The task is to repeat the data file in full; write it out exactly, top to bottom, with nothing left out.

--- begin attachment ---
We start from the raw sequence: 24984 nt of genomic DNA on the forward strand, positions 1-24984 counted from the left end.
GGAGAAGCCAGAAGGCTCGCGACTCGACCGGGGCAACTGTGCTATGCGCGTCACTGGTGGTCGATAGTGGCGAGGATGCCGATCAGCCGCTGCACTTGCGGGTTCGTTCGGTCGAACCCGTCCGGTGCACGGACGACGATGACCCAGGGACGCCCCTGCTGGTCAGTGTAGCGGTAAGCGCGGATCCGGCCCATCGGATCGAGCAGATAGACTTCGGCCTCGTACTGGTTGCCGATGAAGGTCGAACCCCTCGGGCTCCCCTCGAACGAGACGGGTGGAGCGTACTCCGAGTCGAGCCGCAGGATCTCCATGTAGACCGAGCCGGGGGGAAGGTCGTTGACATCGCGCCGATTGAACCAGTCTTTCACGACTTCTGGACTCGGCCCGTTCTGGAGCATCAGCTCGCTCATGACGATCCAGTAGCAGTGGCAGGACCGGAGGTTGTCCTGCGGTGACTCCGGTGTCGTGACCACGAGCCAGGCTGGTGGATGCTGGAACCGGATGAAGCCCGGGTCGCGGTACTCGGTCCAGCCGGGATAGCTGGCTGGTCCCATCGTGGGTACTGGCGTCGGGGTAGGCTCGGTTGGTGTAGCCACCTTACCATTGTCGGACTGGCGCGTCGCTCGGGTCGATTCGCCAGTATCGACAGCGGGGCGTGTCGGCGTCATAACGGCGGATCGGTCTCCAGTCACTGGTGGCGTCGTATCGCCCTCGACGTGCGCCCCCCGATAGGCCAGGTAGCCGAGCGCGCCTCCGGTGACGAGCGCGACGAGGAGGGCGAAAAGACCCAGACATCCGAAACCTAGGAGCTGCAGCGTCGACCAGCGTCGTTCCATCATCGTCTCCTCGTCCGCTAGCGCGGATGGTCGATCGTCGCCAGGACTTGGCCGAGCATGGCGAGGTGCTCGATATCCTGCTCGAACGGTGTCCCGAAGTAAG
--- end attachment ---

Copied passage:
We start from the raw sequence: 24984 nt of genomic DNA on the forward strand, positions 1-24984 counted from the left end.
GGAGAAGCCAGAAGGCTCGCGACTCGACCGGGGCAACTGTGCTATGCGCGTCACTGGTGGTCGATAGTGGCGAGGATGCCGATCAGCCGCTGCACTTGCGGGTTCGTTCGGTCGAACCCGTCCGGTGCACGGACGACGATGACCCAGGGACGCCCCTGCTGGTCAGTGTAGCGGTAAGCGCGGATCCGGCCCATCGGATCGAGCAGATAGACTTCGGCCTCGTACTGGTTGCCGATGAAGGTCGAACCCCTCGGGCTCCCCTCGAACGAGACGGGTGGAGCGTACTCCGAGTCGAGCCGCAGGATCTCCATGTAGACCGAGCCGGGGGGAAGGTCGTTGACATCGCGCCGATTGAACCAGTCTTTCACGACTTCTGGACTCGGCCCGTTCTGGAGCATCAGCTCGCTCATGACGATCCAGTAGCAGTGGCAGGACCGGAGGTTGTCCTGCGGTGACTCCGGTGTCGTGACCACGAGCCAGGCTGGTGGATGCTGGAACCGGATGAAGCCCGGGTCGCGGTACTCGGTCCAGCCGGGATAGCTGGCTGGTCCCATCGTGGGTACTGGCGTCGGGGTAGGCTCGGTTGGTGTAGCCACCTTACCATTGTCGGACTGGCGCGTCGCTCGGGTCGATTCGCCAGTATCGACAGCGGGGCGTGTCGGCGTCATAACGGCGGATCGGTCTCCAGTCACTGGTGGCGTCGTATCGCCCTCGACGTGCGCCCCCCGATAGGCCAGGTAGCCGAGCGCGCCTCCGGTGACGAGCGCGACGAGGAGGGCGAAAAGACCCAGACATCCGAAACCTAGGAGCTGCAGCGTCGACCAGCGTCGTTCCATCATCGTCTCCTCGTCCGCTAGCGCGGATGGTCGATCGTCGCCAGGACTTGGCCGAGCATGGCGAGGTGCTCGATATCCTGCTCGAACGGTGTCCCGAAGTAAG